“Clearly, our death rate amongst other states is going to rise,” he said. “You can’t have more COVID than any other state for three or four weeks on end without expecting the deaths to go up.”

Anchorage’s recently passed ordinance requiring masks in indoor public spaces could help push COVID-19 numbers down. With that type of mitigation occurring in the state’s biggest city, cases should start to decrease in the next week or so, according to Westley.

There are several exceptions to Anchorage’s emergency mask ordinance. Multiple businesses — as well as the city’s municipal manager — have highlighted those exclusions to employees and/or customers, and questions remain about how the ordinance will be enforced. Mayor Dave Bronson and his administration opposed the mask mandate, and the municipal manager’s office is in charge of handling complaints about mask ordinance violations.

In response to a question about the city health department’s plans for the approaching months of the pandemic, Bronson spokesman Corey Allen Young said in an email that the department would “continue to test, vaccinate and strongly encourage monoclonal antibody treatment, as well as strongly encourage non-pharmacological mitigations.”

“As we have seen, the Delta variant is too unpredictable,” Young said.

September’s COVID-19 cases overwhelmed hospitals, a situation the state had largely avoided for many months during previous surges, said Dr. Tom Hennessy, an affiliate faculty member with the University of Alaska Anchorage and previous director of the CDC’s Arctic Investigations Program.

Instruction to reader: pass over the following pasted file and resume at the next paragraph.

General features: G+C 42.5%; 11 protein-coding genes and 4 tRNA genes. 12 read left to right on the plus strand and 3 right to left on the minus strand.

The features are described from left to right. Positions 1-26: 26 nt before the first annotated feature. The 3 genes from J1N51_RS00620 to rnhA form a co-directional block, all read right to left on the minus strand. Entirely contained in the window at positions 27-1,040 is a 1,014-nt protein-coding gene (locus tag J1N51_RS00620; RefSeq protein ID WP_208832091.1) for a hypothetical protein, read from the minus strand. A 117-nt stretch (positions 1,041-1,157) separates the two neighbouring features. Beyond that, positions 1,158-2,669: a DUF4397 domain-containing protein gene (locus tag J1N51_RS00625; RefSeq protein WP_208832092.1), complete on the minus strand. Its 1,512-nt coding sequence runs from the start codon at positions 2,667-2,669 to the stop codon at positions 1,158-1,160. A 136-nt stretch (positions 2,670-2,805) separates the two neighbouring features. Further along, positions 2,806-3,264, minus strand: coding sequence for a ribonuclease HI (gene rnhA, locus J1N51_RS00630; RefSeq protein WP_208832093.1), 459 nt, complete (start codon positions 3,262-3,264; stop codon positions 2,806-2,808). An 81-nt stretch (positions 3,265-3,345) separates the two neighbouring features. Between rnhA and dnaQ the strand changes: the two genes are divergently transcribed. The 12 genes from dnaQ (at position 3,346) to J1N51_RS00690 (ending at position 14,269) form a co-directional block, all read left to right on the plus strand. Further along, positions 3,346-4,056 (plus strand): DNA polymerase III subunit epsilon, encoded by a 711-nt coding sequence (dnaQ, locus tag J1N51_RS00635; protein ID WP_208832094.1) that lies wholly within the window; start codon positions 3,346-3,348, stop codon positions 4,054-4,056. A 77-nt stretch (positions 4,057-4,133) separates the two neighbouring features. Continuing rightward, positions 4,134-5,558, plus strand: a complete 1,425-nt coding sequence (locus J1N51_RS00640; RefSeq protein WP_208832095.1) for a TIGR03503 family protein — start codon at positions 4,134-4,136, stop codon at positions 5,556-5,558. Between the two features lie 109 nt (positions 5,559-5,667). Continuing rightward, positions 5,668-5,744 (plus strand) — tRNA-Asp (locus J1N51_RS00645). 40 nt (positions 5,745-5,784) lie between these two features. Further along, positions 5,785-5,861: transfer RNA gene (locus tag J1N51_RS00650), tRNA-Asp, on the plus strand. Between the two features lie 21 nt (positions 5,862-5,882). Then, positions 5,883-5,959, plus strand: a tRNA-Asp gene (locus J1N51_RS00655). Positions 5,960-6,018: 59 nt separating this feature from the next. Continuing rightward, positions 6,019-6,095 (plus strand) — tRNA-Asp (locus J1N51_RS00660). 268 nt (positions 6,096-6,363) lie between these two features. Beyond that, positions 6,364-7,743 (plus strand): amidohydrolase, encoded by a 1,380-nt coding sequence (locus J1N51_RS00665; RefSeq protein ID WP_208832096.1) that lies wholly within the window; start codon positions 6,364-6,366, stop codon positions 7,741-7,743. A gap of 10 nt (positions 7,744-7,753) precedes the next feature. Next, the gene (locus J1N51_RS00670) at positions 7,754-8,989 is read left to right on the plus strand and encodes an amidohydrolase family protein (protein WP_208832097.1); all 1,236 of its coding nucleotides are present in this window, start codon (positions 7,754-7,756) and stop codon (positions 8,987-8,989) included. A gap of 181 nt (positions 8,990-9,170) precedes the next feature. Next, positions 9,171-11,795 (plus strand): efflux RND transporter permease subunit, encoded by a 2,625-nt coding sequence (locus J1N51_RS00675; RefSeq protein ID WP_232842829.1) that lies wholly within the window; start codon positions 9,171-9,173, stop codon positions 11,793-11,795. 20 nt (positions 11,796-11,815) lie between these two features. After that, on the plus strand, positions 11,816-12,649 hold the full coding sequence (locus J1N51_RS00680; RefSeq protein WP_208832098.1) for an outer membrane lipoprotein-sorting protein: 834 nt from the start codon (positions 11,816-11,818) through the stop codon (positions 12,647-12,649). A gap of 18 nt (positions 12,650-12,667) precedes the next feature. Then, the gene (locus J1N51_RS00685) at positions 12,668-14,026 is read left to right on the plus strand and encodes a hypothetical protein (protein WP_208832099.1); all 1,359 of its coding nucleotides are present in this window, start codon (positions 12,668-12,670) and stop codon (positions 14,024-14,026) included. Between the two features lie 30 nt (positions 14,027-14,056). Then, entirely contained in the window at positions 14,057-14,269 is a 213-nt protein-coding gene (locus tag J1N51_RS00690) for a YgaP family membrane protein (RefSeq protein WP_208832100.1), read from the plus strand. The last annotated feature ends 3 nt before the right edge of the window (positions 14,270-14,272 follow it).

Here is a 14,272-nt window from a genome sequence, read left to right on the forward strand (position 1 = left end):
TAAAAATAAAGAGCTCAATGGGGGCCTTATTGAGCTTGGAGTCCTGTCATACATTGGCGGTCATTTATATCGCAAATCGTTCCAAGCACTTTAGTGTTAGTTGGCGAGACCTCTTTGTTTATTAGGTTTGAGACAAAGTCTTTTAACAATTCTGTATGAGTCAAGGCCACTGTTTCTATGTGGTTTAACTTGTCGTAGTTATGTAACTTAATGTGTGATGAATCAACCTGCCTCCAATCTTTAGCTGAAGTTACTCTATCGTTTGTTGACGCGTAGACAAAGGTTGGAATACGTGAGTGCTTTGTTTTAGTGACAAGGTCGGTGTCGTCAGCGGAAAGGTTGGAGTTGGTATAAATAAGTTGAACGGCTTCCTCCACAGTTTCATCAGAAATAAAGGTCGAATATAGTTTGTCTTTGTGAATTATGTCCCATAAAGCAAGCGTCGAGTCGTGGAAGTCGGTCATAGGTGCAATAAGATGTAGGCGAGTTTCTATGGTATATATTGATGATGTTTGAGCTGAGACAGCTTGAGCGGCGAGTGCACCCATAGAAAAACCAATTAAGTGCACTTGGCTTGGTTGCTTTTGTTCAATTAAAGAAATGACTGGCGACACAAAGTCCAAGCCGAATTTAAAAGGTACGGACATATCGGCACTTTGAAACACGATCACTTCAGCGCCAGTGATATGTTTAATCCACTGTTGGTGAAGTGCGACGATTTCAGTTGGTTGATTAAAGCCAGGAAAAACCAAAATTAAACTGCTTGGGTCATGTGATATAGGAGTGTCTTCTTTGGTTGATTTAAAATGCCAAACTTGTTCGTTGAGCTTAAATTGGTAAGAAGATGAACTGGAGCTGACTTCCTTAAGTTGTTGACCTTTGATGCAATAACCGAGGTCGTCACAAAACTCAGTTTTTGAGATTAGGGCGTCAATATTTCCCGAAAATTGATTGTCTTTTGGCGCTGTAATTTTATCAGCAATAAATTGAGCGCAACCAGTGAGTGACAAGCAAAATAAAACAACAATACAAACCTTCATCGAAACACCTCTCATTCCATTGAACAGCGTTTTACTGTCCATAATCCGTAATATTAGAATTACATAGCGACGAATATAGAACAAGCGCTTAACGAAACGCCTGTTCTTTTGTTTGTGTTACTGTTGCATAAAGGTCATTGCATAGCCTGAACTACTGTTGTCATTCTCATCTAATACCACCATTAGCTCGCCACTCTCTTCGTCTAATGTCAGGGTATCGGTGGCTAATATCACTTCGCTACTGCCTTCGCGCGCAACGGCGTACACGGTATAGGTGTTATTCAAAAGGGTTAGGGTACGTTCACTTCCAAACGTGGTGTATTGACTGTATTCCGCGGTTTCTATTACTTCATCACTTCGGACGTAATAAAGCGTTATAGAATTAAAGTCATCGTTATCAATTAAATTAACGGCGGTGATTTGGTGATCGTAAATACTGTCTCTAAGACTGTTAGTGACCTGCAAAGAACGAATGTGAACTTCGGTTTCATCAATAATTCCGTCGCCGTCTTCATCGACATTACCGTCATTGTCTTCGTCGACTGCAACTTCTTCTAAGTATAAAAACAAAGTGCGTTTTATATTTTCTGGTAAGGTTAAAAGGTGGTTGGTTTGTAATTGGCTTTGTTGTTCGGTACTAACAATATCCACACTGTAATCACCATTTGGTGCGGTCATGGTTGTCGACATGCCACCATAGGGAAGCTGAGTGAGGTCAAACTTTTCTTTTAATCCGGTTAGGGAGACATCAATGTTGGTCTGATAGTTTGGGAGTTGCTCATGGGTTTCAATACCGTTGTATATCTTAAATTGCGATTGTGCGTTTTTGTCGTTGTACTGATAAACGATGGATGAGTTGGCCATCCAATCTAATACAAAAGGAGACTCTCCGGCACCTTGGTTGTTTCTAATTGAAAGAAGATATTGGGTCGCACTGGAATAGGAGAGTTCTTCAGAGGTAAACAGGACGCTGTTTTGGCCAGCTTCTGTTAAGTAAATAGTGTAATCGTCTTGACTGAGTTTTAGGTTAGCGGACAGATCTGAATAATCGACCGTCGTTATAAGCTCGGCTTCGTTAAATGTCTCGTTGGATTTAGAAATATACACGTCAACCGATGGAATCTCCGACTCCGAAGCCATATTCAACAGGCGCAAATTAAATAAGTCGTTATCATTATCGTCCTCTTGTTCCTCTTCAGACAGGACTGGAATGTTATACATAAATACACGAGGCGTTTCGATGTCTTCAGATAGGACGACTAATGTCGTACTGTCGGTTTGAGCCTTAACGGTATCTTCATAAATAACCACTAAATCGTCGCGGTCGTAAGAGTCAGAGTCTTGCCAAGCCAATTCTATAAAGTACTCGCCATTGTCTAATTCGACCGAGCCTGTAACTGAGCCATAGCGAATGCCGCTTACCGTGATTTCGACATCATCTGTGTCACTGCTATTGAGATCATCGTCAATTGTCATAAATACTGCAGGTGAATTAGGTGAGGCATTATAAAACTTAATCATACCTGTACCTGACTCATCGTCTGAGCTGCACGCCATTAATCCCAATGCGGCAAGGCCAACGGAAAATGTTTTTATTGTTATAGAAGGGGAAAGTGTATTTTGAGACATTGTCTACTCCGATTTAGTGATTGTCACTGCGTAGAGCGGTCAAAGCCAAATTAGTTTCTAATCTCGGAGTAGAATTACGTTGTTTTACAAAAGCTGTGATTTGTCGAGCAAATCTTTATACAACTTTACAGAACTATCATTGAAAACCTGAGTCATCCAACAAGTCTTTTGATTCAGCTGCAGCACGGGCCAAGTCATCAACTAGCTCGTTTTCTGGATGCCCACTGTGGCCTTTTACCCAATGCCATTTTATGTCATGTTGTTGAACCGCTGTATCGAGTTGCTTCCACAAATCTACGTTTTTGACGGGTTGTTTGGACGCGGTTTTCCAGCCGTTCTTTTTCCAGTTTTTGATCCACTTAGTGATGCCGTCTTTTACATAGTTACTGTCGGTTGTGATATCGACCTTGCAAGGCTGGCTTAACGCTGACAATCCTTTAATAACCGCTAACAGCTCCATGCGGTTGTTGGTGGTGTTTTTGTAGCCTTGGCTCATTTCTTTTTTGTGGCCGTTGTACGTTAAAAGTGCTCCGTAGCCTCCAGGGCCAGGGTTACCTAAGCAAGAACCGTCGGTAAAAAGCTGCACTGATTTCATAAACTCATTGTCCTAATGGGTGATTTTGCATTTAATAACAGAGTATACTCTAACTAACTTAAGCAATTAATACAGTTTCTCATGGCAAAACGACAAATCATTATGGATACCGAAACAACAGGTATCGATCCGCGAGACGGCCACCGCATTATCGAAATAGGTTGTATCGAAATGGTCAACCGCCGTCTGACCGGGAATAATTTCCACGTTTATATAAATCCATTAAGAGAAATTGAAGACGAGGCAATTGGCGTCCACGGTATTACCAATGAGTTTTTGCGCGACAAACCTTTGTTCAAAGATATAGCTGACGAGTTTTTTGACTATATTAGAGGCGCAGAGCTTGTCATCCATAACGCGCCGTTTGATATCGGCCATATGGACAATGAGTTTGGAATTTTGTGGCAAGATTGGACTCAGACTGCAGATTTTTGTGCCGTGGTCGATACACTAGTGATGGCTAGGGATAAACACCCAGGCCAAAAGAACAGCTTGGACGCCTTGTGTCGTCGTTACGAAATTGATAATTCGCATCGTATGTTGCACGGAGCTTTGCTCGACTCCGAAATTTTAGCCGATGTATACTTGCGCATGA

“This has been a really tough stretch, and it’s pretty clear we’re not through it yet,” he said.

While it looks like cases may have plateaued, they’re plateauing at a really high level, which Hennessy said is discouraging given how effective vaccines are and how much we know about the virus. Alaskans could have done better at applying those tools earlier in the summer to help blunt the surge, he said.

The state didn’t meet its goal of high vaccination levels — at the start of the surge back in early July, only half of eligible Alaskans had been vaccinated.

“That just wasn’t enough. It left a large proportion of the population vulnerable to this new strain,” Hennessy said.

A lot of the proven pandemic prevention measures fell out of practice. People weren’t masking or social distancing the way they were earlier in the pandemic.

“It seemed like we forgot the lessons that we learned in the first year of the pandemic and just either got tired or people just got frustrated, or just ignored what we had learned,” he said.

That led Alaska to where we are now.

What does this all mean for the future? It’s hard to predict, Hennessy said, “but I think one of the things is pretty clear is that on a population level we are still vulnerable in Alaska.”

Vaccination levels aren’t high enough to stop the spread of the virus. This summer demonstrated that the state’s large portion of unvaccinated people spread the virus, he said.

“And we’re still in that position,” Hennessy said.

Even assuming that some of the unvaccinated people now have natural immunity from the recent surge, Hennessy said there are still enough people without immunity to continue the current surge or create another one if people don’t take actions to stop spread.

“I think it’s an important turning point opportunity for Alaska,” he said, “to see if we can get to the point where we can protect ourselves when we have the tools to do that.”